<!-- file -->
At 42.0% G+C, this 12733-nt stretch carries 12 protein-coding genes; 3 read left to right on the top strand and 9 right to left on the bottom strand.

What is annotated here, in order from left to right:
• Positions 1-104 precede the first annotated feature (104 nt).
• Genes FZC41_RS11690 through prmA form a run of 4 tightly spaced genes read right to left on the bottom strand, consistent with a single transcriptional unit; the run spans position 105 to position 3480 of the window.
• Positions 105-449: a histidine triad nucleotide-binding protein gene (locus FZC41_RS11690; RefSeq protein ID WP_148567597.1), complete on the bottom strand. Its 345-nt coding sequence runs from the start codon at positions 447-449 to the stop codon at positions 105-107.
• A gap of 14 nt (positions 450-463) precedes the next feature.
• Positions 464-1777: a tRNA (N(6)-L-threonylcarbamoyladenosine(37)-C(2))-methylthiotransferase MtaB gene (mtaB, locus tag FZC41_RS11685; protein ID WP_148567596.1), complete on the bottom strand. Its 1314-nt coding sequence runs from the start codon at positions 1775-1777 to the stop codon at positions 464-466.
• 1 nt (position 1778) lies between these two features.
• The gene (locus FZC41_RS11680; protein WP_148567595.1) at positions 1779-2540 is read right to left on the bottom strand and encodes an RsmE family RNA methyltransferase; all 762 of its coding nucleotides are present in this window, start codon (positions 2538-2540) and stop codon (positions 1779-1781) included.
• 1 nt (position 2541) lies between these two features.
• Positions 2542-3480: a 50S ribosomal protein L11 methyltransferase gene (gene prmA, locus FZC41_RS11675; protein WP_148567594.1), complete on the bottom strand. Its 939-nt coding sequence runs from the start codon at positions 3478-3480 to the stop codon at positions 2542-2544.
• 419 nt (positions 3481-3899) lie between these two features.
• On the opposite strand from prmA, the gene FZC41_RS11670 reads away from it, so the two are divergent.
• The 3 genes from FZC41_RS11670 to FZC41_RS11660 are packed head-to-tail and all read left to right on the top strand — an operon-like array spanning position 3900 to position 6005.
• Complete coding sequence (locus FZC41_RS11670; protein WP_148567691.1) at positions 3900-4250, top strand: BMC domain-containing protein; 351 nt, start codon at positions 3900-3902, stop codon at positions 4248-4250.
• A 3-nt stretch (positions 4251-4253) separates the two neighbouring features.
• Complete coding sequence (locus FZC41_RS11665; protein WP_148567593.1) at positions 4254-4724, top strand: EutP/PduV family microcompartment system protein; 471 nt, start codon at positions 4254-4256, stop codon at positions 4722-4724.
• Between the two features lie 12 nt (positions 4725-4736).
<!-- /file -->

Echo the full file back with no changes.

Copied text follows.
At 42.0% G+C, this 12733-nt stretch carries 12 protein-coding genes; 3 read left to right on the top strand and 9 right to left on the bottom strand.

What is annotated here, in order from left to right:
• Positions 1-104 precede the first annotated feature (104 nt).
• Genes FZC41_RS11690 through prmA form a run of 4 tightly spaced genes read right to left on the bottom strand, consistent with a single transcriptional unit; the run spans position 105 to position 3480 of the window.
• Positions 105-449: a histidine triad nucleotide-binding protein gene (locus FZC41_RS11690; RefSeq protein ID WP_148567597.1), complete on the bottom strand. Its 345-nt coding sequence runs from the start codon at positions 447-449 to the stop codon at positions 105-107.
• A gap of 14 nt (positions 450-463) precedes the next feature.
• Positions 464-1777: a tRNA (N(6)-L-threonylcarbamoyladenosine(37)-C(2))-methylthiotransferase MtaB gene (mtaB, locus tag FZC41_RS11685; protein ID WP_148567596.1), complete on the bottom strand. Its 1314-nt coding sequence runs from the start codon at positions 1775-1777 to the stop codon at positions 464-466.
• 1 nt (position 1778) lies between these two features.
• The gene (locus FZC41_RS11680; protein WP_148567595.1) at positions 1779-2540 is read right to left on the bottom strand and encodes an RsmE family RNA methyltransferase; all 762 of its coding nucleotides are present in this window, start codon (positions 2538-2540) and stop codon (positions 1779-1781) included.
• 1 nt (position 2541) lies between these two features.
• Positions 2542-3480: a 50S ribosomal protein L11 methyltransferase gene (gene prmA, locus FZC41_RS11675; protein WP_148567594.1), complete on the bottom strand. Its 939-nt coding sequence runs from the start codon at positions 3478-3480 to the stop codon at positions 2542-2544.
• 419 nt (positions 3481-3899) lie between these two features.
• On the opposite strand from prmA, the gene FZC41_RS11670 reads away from it, so the two are divergent.
• The 3 genes from FZC41_RS11670 to FZC41_RS11660 are packed head-to-tail and all read left to right on the top strand — an operon-like array spanning position 3900 to position 6005.
• Complete coding sequence (locus FZC41_RS11670; protein WP_148567691.1) at positions 3900-4250, top strand: BMC domain-containing protein; 351 nt, start codon at positions 3900-3902, stop codon at positions 4248-4250.
• A 3-nt stretch (positions 4251-4253) separates the two neighbouring features.
• Complete coding sequence (locus FZC41_RS11665; protein WP_148567593.1) at positions 4254-4724, top strand: EutP/PduV family microcompartment system protein; 471 nt, start codon at positions 4254-4256, stop codon at positions 4722-4724.
• Between the two features lie 12 nt (positions 4725-4736).